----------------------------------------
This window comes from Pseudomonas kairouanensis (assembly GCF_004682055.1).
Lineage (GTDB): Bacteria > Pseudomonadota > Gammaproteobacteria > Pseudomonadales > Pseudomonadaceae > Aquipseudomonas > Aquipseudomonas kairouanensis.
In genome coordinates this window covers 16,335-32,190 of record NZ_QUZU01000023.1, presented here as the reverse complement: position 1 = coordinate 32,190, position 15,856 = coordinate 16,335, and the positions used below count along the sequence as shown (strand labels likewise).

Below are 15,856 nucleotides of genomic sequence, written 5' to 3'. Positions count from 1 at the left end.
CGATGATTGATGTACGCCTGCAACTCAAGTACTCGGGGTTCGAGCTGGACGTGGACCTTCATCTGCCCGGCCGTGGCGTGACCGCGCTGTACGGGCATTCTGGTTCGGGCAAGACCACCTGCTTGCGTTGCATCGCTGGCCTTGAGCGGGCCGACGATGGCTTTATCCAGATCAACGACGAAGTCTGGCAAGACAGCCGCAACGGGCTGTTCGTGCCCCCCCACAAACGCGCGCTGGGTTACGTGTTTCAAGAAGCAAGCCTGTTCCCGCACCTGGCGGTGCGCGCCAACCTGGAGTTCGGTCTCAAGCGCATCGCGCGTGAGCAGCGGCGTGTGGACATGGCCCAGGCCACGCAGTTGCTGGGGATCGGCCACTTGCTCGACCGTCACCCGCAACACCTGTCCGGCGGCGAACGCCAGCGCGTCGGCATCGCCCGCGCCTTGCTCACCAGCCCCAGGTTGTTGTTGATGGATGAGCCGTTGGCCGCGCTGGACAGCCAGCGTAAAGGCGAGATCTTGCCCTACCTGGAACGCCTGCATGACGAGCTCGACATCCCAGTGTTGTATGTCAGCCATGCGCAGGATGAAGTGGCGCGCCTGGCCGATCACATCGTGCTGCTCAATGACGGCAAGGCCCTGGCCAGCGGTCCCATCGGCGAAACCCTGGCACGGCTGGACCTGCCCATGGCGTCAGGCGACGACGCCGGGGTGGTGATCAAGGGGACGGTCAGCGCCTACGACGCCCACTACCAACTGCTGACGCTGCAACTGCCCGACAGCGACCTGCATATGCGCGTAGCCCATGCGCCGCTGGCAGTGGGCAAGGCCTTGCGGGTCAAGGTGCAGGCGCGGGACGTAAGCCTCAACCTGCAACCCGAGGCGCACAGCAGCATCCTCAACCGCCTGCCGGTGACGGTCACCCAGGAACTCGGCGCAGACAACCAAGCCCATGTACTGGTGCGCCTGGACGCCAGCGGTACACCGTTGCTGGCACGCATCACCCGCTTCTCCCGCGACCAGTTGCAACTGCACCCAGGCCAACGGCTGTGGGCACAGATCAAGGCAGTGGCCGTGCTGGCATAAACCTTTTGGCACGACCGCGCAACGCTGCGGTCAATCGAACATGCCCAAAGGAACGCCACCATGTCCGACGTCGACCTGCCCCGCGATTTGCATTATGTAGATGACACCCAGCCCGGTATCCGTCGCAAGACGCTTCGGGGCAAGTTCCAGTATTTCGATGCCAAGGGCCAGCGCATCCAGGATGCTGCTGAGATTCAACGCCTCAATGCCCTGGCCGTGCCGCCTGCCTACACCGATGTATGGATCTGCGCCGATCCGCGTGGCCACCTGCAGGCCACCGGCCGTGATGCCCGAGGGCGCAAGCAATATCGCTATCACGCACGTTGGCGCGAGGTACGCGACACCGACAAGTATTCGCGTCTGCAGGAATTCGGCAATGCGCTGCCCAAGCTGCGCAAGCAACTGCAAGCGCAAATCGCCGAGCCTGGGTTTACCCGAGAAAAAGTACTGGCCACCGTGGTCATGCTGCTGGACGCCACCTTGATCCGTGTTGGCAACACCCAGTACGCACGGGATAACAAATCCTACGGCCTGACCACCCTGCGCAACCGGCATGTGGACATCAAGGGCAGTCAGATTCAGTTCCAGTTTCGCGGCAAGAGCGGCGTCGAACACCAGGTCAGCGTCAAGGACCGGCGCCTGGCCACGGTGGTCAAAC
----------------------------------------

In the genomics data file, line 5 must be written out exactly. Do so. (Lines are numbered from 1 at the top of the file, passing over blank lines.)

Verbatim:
CGATGATTGATGTACGCCTGCAACTCAAGTACTCGGGGTTCGAGCTGGACGTGGACCTTCATCTGCCCGGCCGTGGCGTGACCGCGCTGTACGGGCATTCTGGTTCGGGCAAGACCACCTGCTTGCGTTGCATCGCTGGCCTTGAGCGGGCCGACGATGGCTTTATCCAGATCAACGACGAAGTCTGGCAAGACAGCCGCAACGGGCTGTTCGTGCCCCCCCACAAACGCGCGCTGGGTTACGTGTTTCAAGAAGCAAGCCTGTTCCCGCACCTGGCGGTGCGCGCCAACCTGGAGTTCGGTCTCAAGCGCATCGCGCGTGAGCAGCGGCGTGTGGACATGGCCCAGGCCACGCAGTTGCTGGGGATCGGCCACTTGCTCGACCGTCACCCGCAACACCTGTCCGGCGGCGAACGCCAGCGCGTCGGCATCGCCCGCGCCTTGCTCACCAGCCCCAGGTTGTTGTTGATGGATGAGCCGTTGGCCGCGCTGGACAGCCAGCGTAAAGGCGAGATCTTGCCCTACCTGGAACGCCTGCATGACGAGCTCGACATCCCAGTGTTGTATGTCAGCCATGCGCAGGATGAAGTGGCGCGCCTGGCCGATCACATCGTGCTGCTCAATGACGGCAAGGCCCTGGCCAGCGGTCCCATCGGCGAAACCCTGGCACGGCTGGACCTGCCCATGGCGTCAGGCGACGACGCCGGGGTGGTGATCAAGGGGACGGTCAGCGCCTACGACGCCCACTACCAACTGCTGACGCTGCAACTGCCCGACAGCGACCTGCATATGCGCGTAGCCCATGCGCCGCTGGCAGTGGGCAAGGCCTTGCGGGTCAAGGTGCAGGCGCGGGACGTAAGCCTCAACCTGCAACCCGAGGCGCACAGCAGCATCCTCAACCGCCTGCCGGTGACGGTCACCCAGGAACTCGGCGCAGACAACCAAGCCCATGTACTGGTGCGCCTGGACGCCAGCGGTACACCGTTGCTGGCACGCATCACCCGCTTCTCCCGCGACCAGTTGCAACTGCACCCAGGCCAACGGCTGTGGGCACAGATCAAGGCAGTGGCCGTGCTGGCATAAACCTTTTGGCACGACCGCGCAACGCTGCGGTCAATCGAACATGCCCAAAGGAACGCCACCATGTCCGACGTCGACCTGCCCCGCGATTTGCATTATGTAGATGACACCCAGCCCGGTATCCGTCGCAAGACGCTTCGGGGCAAGTTCCAGTATTTCGATGCCAAGGGCCAGCGCATCCAGGATGCTGCTGAGATTCAACGCCTCAATGCCCTGGCCGTGCCGCCTGCCTACACCGATGTATGGATCTGCGCCGATCCGCGTGGCCACCTGCAGGCCACCGGCCGTGATGCCCGAGGGCGCAAGCAATATCGCTATCACGCACGTTGGCGCGAGGTACGCGACACCGACAAGTATTCGCGTCTGCAGGAATTCGGCAATGCGCTGCCCAAGCTGCGCAAGCAACTGCAAGCGCAAATCGCCGAGCCTGGGTTTACCCGAGAAAAAGTACTGGCCACCGTGGTCATGCTGCTGGACGCCACCTTGATCCGTGTTGGCAACACCCAGTACGCACGGGATAACAAATCCTACGGCCTGACCACCCTGCGCAACCGGCATGTGGACATCAAGGGCAGTCAGATTCAGTTCCAGTTTCGCGGCAAGAGCGGCGTCGAACACCAGGTCAGCGTCAAGGACCGGCGCCTGGCCACGGTGGTCAAAC